Insights & Advice


The Market Sell-off of February 27th

March 1, 2007

First, what triggered the sell-off in domestic markets?  China’s major market indices plunged 9% prior to the NYSE opening.  That drop was based on an announcement that (drum roll please) China would be going after perpetrators of illegal share offerings and other acts of dubious distinction that had helped push shares higher.  I asked for the “wise guy drum roll” because China-bears have continued to argue (rightly or wrongly) that there is not enough transparency or regulation on the Chinese stock exchange.  Then, ironically, once meaningful conversation about that process begins there is a negative market reaction.

Then, from high-to-low, the Dow dropped over 4.3%.  I’ve been saying for a long time that, domestically, this is a cyclical bull market operating within the context of a secular bear market.  The question becomes, was this sell-off the beginning of the next cyclical bear market? 

To answer that question, let’s put the sell off into perspective.  From its recent February 20th closing peak, the Dow has had a relatively severe 4.5% five days; at least it would be considered relatively severe if it were indeed the beginning of a bear market.  The historical median five-day beginning to a bear market has been 2.3% (an average of 3.0%).  Since the Great Depression, the only bear market that has started with a worse slide than this most recent one was the one that started in January 2000.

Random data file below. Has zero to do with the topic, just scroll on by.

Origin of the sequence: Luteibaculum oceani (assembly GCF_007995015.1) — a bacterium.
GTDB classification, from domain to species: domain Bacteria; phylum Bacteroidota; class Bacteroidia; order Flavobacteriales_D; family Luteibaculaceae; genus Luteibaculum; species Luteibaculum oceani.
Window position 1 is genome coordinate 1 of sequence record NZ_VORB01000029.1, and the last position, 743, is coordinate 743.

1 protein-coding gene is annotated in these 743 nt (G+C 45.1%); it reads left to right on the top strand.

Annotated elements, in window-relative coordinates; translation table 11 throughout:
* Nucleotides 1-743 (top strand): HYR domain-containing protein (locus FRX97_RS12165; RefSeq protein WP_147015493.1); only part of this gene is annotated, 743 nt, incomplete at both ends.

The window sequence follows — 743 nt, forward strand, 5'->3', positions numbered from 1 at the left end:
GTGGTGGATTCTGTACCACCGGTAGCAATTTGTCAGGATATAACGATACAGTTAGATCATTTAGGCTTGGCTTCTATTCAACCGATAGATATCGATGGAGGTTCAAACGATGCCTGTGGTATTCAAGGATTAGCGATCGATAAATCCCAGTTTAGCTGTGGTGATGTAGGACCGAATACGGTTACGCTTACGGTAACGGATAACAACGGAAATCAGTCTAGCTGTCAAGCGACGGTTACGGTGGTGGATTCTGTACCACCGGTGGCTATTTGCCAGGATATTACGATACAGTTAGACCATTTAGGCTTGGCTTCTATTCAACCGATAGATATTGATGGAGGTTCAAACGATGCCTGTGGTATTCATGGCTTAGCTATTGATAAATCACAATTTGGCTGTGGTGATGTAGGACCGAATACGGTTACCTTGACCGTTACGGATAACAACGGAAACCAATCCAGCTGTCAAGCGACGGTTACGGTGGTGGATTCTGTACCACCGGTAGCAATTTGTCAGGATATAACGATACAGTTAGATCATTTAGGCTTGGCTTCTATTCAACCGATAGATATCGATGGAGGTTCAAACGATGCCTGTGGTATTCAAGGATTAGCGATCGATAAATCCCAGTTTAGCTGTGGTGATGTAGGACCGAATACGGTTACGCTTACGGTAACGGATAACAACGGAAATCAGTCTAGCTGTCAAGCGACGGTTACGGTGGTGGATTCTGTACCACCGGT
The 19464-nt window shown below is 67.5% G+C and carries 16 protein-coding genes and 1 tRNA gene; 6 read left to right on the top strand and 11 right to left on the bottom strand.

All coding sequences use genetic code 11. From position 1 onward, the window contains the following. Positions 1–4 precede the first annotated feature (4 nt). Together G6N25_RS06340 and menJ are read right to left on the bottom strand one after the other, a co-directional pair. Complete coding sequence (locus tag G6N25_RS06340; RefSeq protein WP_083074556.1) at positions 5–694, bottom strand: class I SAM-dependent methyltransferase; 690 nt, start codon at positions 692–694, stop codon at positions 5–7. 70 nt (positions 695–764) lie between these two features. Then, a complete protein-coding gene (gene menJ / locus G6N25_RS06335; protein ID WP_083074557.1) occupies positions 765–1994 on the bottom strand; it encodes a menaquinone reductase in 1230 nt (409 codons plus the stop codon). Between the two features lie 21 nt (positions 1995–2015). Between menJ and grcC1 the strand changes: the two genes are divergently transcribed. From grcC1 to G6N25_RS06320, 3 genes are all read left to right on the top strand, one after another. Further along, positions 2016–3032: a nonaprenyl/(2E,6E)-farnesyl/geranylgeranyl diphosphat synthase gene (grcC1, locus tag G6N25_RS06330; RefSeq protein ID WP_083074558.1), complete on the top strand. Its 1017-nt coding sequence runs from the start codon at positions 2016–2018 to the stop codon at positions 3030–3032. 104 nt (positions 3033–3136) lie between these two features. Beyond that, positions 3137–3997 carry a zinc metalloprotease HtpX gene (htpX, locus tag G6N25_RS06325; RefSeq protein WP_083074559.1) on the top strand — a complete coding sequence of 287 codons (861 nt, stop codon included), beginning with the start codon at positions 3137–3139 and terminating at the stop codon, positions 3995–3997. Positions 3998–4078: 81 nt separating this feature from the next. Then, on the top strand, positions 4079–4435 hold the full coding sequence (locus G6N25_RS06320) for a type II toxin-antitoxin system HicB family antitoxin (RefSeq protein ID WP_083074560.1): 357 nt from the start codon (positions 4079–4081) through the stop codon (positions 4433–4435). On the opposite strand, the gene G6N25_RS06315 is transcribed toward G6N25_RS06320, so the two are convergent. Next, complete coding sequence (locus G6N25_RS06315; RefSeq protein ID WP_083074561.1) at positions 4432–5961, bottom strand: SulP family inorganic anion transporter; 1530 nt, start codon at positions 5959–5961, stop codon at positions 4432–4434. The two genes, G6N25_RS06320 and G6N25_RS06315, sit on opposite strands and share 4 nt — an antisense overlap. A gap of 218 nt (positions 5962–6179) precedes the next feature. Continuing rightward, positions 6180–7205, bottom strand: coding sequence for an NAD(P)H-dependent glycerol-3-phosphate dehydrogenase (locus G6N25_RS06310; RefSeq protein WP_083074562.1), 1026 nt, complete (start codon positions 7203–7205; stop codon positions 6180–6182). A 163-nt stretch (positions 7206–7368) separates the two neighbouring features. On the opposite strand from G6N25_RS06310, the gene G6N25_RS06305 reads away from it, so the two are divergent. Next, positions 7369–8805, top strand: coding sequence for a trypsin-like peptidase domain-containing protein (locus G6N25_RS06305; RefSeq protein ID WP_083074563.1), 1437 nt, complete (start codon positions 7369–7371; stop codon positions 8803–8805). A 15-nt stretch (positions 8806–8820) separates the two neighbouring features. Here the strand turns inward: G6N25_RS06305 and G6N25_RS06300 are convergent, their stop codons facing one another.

In my February 10th report (Charts & Graphs – Indicators and Interpretations for 2007), I pointed out that we had gone a long time without a meaningful correction and that, quite frankly, investors might have forgot what it feels like to go through  a correction.  And I think that a lot of investors had already forgotten the market’s propensity to sell off (which is why I had posted the “History of DJIA Declines” table).

To be blunt, a five-day drop of more than 4% from the February high is nothing unusual for the stock market during a cyclical bull market rally.  (And I focus on five days for a couple reasons.  First, that’s the amount of time it took to go from recent peak to recent trough.  Second, a 1-day US market reaction to a 1-day Chinese market reaction is empty data in terms of any meaningful interpretation). 

Here is what to consider in terms of how normal market activity has been:

  • Since the bull market started in 2002 there have been eight 4% declines over a five-day period.
  • Over the course of a calendar year, the historical median for 4% decline over a five-day period has been four declines per year (the average has been 5.1 such declines per calendar year).

In conclusion, it is too early to conclude that a bear market has started.  I certainly am not dismissing the last week, after all twenty percent crashes start off as four percent declines. But based solely on one week’s worth of trading activity, there is no rational extrapolation to make regarding the direction of any markets.  But come back to this site soon.  Shortly I’ll have more to say about additional indicators.